AFP – Britain’s unemployment rate has jumped to 4.8 percent as the Coronavirus pandemic destroys a record number of UK jobs, official data showed yesterday.
The reading for the third quarter compared with an unemployment rate of 4.5 percent for June-August, the Office for National Statistics (ONS) said in a statement.
“The employment rate has been decreasing since the start of the Coronavirus pandemic, while the unemployment rate is now rising sharply,” the ONS said.
“Redundancies have reached a record high,” it added.
Since the start of the UK pandemic in March, the number of payroll employees has dived by 782,000, the data showed.
In the third quarter, or July-September period, UK redundancies reached a record high of 314,000.
This exceeded the quarterly record in the wake of the global financial crisis in 2009, the ONS said.
“Today’s figures underlines the scale of the challenge we’re facing,” Finance Minister Rishi Sunak said in a separate statement.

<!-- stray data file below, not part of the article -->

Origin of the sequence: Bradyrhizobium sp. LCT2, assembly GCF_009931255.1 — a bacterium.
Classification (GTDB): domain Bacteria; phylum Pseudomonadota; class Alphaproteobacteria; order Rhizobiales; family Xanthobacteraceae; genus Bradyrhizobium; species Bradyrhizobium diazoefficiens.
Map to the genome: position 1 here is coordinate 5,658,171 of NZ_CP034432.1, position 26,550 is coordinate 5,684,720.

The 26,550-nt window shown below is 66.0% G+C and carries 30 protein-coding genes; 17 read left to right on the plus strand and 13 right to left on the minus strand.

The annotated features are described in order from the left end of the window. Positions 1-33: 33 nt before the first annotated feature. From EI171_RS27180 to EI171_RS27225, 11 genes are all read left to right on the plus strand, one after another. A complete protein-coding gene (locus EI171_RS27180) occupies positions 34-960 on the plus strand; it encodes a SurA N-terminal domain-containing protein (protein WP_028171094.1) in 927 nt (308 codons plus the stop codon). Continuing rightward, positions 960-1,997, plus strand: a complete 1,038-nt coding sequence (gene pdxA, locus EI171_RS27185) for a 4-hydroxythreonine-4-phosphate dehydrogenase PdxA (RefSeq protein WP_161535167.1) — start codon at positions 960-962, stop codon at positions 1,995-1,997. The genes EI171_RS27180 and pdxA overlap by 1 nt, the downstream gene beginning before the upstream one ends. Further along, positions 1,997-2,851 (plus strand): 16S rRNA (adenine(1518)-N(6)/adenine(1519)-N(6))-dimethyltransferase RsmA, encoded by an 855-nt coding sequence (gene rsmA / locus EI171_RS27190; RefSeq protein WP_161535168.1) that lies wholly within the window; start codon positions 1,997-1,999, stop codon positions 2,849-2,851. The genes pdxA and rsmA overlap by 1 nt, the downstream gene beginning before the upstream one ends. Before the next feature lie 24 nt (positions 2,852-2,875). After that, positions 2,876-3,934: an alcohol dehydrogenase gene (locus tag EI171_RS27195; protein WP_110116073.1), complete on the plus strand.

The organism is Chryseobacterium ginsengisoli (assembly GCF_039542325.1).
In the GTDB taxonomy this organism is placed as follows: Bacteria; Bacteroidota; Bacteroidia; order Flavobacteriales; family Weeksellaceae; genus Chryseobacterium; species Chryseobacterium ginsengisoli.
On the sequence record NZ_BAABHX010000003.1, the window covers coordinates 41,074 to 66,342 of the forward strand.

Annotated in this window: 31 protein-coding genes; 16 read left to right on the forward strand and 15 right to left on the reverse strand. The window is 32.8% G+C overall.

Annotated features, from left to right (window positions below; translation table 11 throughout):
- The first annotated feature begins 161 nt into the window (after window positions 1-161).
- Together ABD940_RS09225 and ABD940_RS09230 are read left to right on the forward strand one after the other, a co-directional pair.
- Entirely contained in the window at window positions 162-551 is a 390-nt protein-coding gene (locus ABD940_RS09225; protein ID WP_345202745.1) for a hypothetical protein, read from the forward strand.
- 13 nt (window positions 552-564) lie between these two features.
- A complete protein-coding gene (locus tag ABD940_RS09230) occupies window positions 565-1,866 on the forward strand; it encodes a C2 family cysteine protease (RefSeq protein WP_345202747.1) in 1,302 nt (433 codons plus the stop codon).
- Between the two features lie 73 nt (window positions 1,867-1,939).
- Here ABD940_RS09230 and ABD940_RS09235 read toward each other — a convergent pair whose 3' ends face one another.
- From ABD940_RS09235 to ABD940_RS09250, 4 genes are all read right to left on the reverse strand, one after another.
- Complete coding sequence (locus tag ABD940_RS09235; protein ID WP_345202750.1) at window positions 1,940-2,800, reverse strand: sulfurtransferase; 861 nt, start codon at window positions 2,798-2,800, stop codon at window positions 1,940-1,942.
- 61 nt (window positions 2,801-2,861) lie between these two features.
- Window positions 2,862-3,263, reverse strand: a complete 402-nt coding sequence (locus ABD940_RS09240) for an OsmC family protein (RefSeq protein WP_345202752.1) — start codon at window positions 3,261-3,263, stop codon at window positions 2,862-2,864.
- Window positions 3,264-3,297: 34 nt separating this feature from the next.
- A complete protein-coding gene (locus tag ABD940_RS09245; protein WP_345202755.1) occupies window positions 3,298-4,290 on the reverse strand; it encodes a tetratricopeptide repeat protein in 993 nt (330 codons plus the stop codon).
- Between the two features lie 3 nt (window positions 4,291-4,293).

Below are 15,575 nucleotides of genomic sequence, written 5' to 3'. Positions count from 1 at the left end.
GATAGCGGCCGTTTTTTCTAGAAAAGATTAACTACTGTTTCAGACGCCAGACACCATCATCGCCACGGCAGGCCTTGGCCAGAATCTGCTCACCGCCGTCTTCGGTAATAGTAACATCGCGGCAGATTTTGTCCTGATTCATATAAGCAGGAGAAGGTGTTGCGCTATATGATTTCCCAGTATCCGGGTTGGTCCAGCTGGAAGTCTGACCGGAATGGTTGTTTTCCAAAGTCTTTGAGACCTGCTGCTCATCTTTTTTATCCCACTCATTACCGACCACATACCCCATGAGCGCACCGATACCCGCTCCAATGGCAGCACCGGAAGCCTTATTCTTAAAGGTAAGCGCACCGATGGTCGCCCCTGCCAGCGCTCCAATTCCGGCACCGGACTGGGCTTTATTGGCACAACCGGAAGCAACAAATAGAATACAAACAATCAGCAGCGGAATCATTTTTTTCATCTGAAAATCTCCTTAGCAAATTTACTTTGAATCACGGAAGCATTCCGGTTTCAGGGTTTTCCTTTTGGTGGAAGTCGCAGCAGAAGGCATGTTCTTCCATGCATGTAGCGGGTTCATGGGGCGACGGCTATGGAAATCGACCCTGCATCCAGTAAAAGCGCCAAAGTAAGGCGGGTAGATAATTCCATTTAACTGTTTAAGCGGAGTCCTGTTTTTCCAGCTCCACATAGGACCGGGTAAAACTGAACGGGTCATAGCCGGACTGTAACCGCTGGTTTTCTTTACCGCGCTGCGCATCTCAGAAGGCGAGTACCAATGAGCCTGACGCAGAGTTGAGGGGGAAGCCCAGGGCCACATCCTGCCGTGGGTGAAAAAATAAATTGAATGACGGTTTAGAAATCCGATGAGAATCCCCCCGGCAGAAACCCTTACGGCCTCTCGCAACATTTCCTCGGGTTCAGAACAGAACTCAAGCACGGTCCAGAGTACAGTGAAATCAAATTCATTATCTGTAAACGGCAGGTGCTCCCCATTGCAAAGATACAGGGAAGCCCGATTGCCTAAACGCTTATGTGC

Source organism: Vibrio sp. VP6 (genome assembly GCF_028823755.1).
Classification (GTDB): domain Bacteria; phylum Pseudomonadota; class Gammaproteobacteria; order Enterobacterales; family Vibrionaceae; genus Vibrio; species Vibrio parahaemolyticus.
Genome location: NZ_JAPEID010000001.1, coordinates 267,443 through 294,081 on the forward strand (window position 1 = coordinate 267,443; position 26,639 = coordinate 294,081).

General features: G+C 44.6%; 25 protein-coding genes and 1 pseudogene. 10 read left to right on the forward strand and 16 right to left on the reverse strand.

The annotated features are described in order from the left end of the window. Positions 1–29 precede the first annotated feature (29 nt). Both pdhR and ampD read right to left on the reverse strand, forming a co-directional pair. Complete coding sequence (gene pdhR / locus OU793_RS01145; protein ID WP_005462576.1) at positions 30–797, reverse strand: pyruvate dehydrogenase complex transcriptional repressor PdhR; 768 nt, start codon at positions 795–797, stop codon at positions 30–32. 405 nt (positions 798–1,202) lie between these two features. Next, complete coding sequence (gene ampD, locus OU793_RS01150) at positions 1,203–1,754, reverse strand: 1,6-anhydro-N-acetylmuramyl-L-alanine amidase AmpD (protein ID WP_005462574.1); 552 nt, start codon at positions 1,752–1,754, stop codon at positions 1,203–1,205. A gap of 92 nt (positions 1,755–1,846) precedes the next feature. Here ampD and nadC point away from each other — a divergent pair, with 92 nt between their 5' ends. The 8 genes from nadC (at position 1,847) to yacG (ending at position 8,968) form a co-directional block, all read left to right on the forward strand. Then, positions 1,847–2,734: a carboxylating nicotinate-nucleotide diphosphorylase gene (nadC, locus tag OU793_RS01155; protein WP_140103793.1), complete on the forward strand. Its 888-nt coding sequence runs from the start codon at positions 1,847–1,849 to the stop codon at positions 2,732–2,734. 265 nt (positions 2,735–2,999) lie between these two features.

“I know that this is a tough time for those who have sadly already lost their jobs, and I want to reassure anyone that is worried about the coming winter months that we will continue to support those affected,” he added.
The latest figures come with most of the UK in a second lockdown.
Consequently, the government of Prime Minister Boris Johnson has extended its furlough scheme paying the bulk of wages for millions of workers until the end of March.
This came after the government planned to water down the jobs support scheme ahead of the current month-long lockdown in England that has shut hospitality venues and non-essential shops.
Tej Parikh, chief economist at the Institute of Directors, said the government’s U-turn on its furlough programme came too late for many workers.
“In the autumn, employers faced difficult decisions around retaining staff as government support looked set to decline.”
“Unfortunately, the change appears to have come too late in the day for some.”
Among sectors worst-hit are big high street stores, including those with famous names, after footfall dropped dramatically.
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